We all recognize the financial value of a life insurance policy in protecting loved ones in the event of an unanticipated and premature death. Although life insurance coverage can offer replacement of a family breadwinner’s income, many beneficiaries find that insurance carriers frequently do not make recovering benefits under a policy an easy process. This three-installment blog post covers a number of issues related to the impact of the “contestability period” on life insurance claims disputes.
Insurance companies routinely contest a beneficiary’s right to a death benefit if the insured dies during the initial two years after the date the policy took effect, which is referred to as the “contestability period”. This critical look back window can be as short as one year in some states. Policy premiums are based largely on an applicant’s medical history and age, so policyholders have a motivation to misstate this information to make coverage more affordable. Applicants also might misrepresent aspects of their lifestyle and health, such as failing to disclose unhealthy habits, hazardous occupations, and/or risky hobbies.
The contestability period is designed to address the financial interest of carriers in avoiding insurance fraud while protecting policyholders from insurers who would convert innocent mistakes on applications into a grounds for post-claim rescission of a policy. Since many policies will never result in a payout, insurers could simply avoid the cost and effort of investigating the information in a policy application by postponing the underwriting process until a claim is actually filed.
Relationship Between Contestability Period and Misrepresentations by Policy Applicants
When the insured under a life insurance policy passes away, carriers typically have two years to “rescind” the contract based on misrepresentations or material omissions in the application in Florida and many other states. The period is only one year in some states. Although misrepresentations or false statements in the application can justify denying a claim and rescinding the policy, the statement or information at issue must be “material”. The precise meaning of this term might vary depending on the jurisdiction, but Florida courts find that a representation is material if the actual information would have impacted the insurer’s decision to issue the policy under the same terms. A mistake regarding the color of your hair would not be material, but non-disclosure of a medical condition like congestive heart failure or cancer may be material.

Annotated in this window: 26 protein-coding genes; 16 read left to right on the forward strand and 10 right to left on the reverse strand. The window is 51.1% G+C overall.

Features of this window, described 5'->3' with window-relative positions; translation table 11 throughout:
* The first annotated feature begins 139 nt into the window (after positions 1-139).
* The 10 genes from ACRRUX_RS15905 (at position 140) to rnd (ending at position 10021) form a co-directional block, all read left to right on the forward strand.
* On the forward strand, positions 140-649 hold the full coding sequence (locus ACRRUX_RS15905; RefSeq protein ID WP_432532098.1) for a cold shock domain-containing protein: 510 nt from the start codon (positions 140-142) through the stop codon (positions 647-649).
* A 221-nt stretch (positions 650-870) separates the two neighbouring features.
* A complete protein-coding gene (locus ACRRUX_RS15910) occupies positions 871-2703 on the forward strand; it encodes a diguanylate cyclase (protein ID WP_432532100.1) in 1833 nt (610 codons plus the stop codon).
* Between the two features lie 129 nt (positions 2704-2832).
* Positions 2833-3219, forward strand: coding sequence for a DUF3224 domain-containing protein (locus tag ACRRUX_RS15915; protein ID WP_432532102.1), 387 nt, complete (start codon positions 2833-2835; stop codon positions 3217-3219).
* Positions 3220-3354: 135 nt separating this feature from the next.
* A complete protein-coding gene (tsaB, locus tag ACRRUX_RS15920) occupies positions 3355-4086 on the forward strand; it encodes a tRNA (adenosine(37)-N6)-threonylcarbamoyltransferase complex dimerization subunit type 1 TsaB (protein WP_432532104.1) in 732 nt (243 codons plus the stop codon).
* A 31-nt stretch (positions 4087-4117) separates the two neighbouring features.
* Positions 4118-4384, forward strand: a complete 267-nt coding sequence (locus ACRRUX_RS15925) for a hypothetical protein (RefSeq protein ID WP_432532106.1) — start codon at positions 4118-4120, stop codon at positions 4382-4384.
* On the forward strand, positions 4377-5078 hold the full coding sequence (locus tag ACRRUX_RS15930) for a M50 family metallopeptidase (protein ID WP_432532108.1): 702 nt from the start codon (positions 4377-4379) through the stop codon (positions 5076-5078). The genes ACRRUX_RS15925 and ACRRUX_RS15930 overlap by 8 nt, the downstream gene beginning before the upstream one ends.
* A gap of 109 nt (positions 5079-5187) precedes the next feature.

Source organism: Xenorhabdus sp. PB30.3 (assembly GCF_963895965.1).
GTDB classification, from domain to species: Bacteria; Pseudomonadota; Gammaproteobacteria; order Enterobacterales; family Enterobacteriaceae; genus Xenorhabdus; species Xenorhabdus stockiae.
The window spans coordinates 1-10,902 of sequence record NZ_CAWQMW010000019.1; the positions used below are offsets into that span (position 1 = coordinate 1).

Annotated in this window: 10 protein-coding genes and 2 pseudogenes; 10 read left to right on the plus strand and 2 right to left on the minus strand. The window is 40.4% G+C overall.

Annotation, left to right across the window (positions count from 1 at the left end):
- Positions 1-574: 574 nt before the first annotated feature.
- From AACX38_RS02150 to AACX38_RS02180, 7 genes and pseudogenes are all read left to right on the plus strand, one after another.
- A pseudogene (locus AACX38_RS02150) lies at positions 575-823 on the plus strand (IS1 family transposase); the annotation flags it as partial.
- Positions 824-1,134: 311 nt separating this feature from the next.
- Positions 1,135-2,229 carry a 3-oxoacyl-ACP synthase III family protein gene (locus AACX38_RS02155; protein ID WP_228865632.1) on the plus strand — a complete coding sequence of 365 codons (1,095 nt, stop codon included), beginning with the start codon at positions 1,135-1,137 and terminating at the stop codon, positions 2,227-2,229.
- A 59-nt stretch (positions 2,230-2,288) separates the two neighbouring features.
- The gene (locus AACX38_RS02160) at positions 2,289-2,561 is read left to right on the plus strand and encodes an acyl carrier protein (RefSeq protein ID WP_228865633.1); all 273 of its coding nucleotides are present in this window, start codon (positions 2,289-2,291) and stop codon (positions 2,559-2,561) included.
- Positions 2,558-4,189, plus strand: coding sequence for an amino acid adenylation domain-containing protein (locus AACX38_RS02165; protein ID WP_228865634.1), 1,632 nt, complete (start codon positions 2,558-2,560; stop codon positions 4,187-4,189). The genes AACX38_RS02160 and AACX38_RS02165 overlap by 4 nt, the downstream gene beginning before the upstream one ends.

After the contestability period has expired, the insurer typically cannot deny a claim based on a false representation in the policy application. However, the benefits distributed to beneficiaries can be adjusted so the net recovery approximates what should be received based on an accurate disclosure of the facts. If an applicant lies about his or her age, the amount the beneficiary receives generally would be consistent with the insured’s actual age rather than the age indicated on the policy. Once the two year period has expired, the policy essentially becomes “incontestable” based on misleading and false information in the application except under narrow extraordinary circumstances.
When an insured dies during the contestability period, the insurer often refuses to pay benefits prior to completion of a thorough investigation. The insurer will meticulously review the insured's medical files and all application documents. The insurance company will attempt to identify disparities that can be used to justify contesting the death benefit. In the majority of states, an insurer must pay out on a life insurance policy even if a policyholder lied about a material fact like a cancer diagnosis, and the insurer does not challenge the policy within the contestability period. However, this is not necessarily true in every state, so policy applicants and beneficiaries should consult with an attorney about the impact of inaccurate information on a life insurance application.
You can reach Miami Insurance Claims Lawyer J.P. Gonzalez-Sirgo by dialing his direct number at (786) 272-5841, calling the main office at (305) 461-1095, or Toll Free at 1 (866) 71-CLAIM or email Attorney Gonzalez-Sirgo directly at [email protected].